To make it easier, my WiFi key was the shortest possible (8 characters), something many people think is just fine. It took a while, but I got in and could surf the Internet for free. After that I picked up my Android phone on which three special apps were installed. These apps are also available for the iPhone.

  1. Fing. This program scans a network, finds all devices, and shows supported protocols you can use to access them.
  2. AndSMB. This program is used to access shared files and directories on networks.
  3. AndFTP. This program uses the FTP protocol which is used by some devices.

This is what I could see and do:
– See all devices present in the network,
– Open, download, move, replace or delete files on any NAS or shared directory,
– Upload files (could be used to plant viruses or worms)
– Open ports in the router/firewall for later (ab)use

And more. If I would have had a Samsung Smart TV, I could have gained control over it.

Screenshot_2013-05-28-13-40-20

Scanning the network, 13 devices found, selecting the PLAYONHD media player

Screenshot_2013-05-28-13-44-44

Scanning for protocols, selecting SMB

Screenshot_2013-05-28-13-44-55

Selecting Samba client

Screenshot_2013-05-28-13-45-02

No password needed, so can be erased

Screenshot_2013-05-28-13-45-23

And there’s the directory structure.

Screenshot_2013-05-28-13-46-02

What can I do here apart from listening to the music?

Screenshot_2013-05-28-13-51-23

Checking the shared directory on the IBM computer. Login with Guest/Guest. A password file, a passport scan, AMEX info. Nice!

Some prevention tips:

  1. Use the best security protocol and make the key as long as possible instead of only 8 characters
  2. Hide the SSID of your access point
  3. Avoid using wireless for financial transactions
  4. Password-protect shared devices and directories
  5. Limit access to your devices only based on their MAC Address
  6. Being paranoid is good. Switch off WiFi when there’s nobody home.

Stricter gun laws? Try a light saber.

Most of Star Trek and  Star Wars technology might seem far fetched, but you will be surprised how many modern gadgets resemble something we once only knew from SciFi movies. We have communicators (cell phones), spaceships, plasma drives, lasers and we even start to understand the principles behind transporters.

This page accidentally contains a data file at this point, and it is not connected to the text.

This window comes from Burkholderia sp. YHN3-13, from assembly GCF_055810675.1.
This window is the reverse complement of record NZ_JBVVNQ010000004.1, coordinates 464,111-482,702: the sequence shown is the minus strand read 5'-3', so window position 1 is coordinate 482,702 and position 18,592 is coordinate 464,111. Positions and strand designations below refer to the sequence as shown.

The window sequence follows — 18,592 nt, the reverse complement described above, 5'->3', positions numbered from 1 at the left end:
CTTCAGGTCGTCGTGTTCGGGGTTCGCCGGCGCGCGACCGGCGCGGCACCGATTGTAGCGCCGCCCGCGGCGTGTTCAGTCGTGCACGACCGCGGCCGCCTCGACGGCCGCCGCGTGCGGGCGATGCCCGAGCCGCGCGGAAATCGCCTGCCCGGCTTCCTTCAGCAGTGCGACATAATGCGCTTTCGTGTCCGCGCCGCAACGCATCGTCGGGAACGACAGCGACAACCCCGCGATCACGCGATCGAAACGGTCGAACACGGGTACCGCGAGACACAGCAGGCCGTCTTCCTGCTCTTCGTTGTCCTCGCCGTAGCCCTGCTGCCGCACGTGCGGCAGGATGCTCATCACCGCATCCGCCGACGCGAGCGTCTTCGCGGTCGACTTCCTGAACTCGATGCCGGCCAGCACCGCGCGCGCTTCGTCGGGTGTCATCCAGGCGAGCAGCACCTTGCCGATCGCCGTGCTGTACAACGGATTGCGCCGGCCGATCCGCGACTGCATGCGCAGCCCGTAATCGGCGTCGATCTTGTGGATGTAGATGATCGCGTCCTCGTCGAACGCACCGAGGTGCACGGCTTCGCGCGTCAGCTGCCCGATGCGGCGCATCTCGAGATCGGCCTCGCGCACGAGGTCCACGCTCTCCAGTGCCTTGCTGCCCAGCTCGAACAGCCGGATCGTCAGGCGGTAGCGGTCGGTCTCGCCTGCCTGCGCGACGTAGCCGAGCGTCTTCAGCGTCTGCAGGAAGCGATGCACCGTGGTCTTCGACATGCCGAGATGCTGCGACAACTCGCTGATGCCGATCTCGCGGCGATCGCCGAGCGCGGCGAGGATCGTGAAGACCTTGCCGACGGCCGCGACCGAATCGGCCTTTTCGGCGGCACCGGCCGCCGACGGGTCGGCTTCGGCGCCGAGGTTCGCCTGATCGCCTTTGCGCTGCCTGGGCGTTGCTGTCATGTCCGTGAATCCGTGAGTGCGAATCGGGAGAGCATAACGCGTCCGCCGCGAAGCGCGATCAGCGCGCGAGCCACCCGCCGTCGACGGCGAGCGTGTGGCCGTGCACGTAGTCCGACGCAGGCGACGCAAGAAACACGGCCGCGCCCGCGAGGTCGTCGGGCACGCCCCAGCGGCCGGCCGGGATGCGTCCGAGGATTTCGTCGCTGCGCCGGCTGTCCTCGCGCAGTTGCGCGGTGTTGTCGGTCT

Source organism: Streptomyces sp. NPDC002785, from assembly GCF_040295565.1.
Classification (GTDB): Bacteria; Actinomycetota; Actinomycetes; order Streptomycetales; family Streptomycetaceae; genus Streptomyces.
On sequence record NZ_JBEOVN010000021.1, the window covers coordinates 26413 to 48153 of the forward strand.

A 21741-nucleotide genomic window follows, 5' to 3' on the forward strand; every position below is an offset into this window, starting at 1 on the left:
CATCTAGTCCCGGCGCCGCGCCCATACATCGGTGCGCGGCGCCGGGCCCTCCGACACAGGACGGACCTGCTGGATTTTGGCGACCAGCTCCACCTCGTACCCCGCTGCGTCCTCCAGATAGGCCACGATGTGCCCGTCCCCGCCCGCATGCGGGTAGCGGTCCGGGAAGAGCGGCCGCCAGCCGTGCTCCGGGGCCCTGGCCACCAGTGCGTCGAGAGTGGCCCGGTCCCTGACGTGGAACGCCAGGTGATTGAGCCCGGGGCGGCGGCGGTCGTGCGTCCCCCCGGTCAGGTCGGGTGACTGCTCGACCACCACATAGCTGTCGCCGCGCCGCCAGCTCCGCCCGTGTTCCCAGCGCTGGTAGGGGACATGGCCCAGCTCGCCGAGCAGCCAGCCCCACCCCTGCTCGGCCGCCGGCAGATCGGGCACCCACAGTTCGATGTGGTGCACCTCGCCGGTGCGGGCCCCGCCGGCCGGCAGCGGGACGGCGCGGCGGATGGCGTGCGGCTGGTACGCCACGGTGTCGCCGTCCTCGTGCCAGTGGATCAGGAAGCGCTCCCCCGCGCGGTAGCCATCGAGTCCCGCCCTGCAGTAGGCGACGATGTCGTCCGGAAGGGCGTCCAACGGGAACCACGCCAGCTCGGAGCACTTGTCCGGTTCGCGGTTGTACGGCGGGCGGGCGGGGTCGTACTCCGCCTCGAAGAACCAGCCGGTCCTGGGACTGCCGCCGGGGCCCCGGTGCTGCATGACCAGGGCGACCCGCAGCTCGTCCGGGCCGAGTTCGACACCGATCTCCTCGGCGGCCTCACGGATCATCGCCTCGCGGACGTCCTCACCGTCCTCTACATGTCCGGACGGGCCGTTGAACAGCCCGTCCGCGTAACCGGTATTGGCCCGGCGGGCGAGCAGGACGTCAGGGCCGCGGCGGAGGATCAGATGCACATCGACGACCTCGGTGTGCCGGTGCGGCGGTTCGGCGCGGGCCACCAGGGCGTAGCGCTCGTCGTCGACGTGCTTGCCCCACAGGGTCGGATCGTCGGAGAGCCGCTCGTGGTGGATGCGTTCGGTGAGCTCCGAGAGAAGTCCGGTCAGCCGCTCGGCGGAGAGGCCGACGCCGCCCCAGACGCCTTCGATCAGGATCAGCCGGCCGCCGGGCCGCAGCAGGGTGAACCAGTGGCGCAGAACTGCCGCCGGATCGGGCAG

Lightsaber-cutaway

For many Star Wars fans the coolest gadget is a light saber. Yes, you can buy them, including a Darth Vader outfit, but the stuff can’t even harm a fly. If you really want to slice a burglar in two halves, you have to build your own version. All you need to do is salvage a 3 Watt laser from a DLP projector and put it into something resembling a light saber.

May The Force be with you.

Google For Hackers

If it can’t be found on Google, it doesn’t exist. Right? Wrong. You haven’t visited Shodan yet.

Unlike Google, which crawls the Web looking for websites, Shodan navigates the Internet’s back channels. It’s a kind of “dark” Google, looking for the servers, webcams, printers, routers and all the other stuff that is connected to and makes up the Internet. Shodan runs 24/7 and collects information on about 500 million connected devices and services each month.

Nice, but who cares? Hackers do. If you would get one dollar for every device which is still accessible with the default username and password, you’d be rich. Shodan searchers have found control systems for a water park, a gas station, a hotel wine cooler and a crematorium. Cybersecurity researchers have even located command and control systems for nuclear power plants and a particle-accelerating cyclotron by using Shodan.

Typing in “Default Password” tells it all – countless companies and individuals have no clue how important (even basic) security really is. This simple search reveals countless printers, servers and system control devices that use “admin” as user name and “1234” as password. Many more connected systems require no credentials at all — all you need is a Web browser or FTP client to connect to them.

shodan

In a talk given at last year’s Defcon cybersecurity conference, independent security penetration tester Dan Tentler demonstrated how he used Shodan to find control systems for evaporative coolers, pressurized water heaters, and garage doors.

He found a car wash that could be turned on and off and a hockey rink in Denmark that could be defrosted with a click of a button. A city’s entire traffic control system was connected to the Internet and could be put into “test mode” with a single command entry. And he also found a control system for a hydroelectric plant in France with two turbines generating 3 megawatts each.

Scary stuff.